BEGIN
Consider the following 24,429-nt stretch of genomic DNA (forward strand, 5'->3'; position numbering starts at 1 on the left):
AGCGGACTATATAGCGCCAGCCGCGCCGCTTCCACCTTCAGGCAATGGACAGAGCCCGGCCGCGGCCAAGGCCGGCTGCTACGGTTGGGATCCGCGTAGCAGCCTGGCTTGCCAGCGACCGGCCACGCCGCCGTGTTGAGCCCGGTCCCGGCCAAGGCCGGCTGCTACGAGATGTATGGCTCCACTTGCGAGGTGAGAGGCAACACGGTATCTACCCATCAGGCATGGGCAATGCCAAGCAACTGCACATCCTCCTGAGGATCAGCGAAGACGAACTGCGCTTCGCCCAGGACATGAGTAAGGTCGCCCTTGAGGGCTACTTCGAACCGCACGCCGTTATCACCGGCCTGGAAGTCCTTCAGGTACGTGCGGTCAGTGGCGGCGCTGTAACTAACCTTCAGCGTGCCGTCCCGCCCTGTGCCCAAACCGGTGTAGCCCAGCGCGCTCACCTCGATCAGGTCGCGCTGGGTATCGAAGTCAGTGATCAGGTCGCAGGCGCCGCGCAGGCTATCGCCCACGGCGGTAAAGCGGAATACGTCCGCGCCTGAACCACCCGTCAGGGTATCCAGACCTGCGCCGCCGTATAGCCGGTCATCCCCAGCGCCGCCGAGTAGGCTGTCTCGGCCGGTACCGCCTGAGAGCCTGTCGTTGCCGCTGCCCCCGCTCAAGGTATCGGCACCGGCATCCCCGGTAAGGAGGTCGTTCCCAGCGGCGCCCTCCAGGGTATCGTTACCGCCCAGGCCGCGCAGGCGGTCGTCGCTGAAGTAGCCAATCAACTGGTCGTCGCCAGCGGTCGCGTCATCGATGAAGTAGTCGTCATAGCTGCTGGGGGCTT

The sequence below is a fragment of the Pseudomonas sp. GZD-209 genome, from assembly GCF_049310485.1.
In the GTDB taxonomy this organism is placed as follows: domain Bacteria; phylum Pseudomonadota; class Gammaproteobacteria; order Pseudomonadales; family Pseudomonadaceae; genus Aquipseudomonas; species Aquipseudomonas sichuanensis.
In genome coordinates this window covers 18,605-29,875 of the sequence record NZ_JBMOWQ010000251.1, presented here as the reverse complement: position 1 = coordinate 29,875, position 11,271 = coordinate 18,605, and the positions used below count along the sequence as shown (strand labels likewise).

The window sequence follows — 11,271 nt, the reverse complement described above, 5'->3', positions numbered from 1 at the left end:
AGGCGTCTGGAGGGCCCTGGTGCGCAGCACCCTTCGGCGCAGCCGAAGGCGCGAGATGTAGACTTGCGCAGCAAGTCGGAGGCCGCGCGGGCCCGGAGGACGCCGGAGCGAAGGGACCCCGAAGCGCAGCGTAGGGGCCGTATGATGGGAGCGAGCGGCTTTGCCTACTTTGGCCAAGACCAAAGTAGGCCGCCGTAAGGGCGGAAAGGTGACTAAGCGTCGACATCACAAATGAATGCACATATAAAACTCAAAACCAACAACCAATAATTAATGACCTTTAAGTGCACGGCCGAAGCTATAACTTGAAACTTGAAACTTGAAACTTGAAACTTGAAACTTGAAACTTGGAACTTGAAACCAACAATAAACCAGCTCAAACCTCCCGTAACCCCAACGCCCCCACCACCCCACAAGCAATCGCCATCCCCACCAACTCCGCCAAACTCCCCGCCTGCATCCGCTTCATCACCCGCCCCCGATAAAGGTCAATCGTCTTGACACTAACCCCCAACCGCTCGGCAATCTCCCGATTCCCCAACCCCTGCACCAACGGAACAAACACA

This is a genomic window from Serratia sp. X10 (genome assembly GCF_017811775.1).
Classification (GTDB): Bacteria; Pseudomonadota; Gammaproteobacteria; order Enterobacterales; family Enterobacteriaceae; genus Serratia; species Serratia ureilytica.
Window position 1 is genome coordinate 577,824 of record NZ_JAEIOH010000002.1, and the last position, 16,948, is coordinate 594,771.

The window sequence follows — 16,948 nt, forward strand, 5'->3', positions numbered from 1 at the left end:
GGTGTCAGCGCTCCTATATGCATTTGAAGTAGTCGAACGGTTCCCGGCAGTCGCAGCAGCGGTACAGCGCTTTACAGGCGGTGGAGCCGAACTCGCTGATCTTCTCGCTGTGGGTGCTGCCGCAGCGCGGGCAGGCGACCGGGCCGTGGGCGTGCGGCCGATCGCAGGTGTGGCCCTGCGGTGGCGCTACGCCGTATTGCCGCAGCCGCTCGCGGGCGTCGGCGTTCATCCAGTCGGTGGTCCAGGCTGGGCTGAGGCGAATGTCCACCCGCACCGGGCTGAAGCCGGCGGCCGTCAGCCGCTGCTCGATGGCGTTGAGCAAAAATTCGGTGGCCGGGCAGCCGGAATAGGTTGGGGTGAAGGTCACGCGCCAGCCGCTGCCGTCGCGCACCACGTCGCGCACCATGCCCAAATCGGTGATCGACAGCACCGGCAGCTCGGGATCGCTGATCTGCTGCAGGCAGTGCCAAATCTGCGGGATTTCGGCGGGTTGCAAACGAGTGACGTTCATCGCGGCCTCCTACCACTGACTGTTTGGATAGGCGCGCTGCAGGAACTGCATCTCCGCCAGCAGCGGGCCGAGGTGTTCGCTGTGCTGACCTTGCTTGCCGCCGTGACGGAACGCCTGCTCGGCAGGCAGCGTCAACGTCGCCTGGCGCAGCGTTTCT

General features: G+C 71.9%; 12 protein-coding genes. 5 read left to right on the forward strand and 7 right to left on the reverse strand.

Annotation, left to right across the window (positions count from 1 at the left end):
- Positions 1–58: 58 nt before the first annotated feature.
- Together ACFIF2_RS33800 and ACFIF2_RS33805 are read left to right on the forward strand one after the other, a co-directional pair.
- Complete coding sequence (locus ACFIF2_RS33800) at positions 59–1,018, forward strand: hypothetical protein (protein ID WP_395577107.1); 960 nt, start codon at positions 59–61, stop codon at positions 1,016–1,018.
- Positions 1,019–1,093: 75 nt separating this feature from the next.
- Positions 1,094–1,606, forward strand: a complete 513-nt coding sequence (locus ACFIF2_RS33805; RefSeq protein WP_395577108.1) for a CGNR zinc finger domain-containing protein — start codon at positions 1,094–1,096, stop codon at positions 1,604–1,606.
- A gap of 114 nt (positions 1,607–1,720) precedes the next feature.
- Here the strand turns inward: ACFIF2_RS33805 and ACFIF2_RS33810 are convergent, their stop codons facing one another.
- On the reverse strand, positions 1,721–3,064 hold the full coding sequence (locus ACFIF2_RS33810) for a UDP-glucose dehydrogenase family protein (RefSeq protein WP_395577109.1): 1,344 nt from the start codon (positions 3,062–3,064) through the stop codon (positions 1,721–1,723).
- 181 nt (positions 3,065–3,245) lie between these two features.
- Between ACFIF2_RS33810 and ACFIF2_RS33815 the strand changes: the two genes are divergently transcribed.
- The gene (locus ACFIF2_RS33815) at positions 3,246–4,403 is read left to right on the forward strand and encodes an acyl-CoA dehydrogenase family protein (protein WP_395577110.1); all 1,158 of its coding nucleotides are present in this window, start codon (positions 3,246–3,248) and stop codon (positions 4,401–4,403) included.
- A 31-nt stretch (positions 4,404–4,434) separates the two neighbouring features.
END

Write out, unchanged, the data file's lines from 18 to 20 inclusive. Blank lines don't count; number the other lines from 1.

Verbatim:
- Positions 1,019–1,093: 75 nt separating this feature from the next.
- Positions 1,094–1,606, forward strand: a complete 513-nt coding sequence (locus ACFIF2_RS33805; RefSeq protein WP_395577108.1) for a CGNR zinc finger domain-containing protein — start codon at positions 1,094–1,096, stop codon at positions 1,604–1,606.
- A gap of 114 nt (positions 1,607–1,720) precedes the next feature.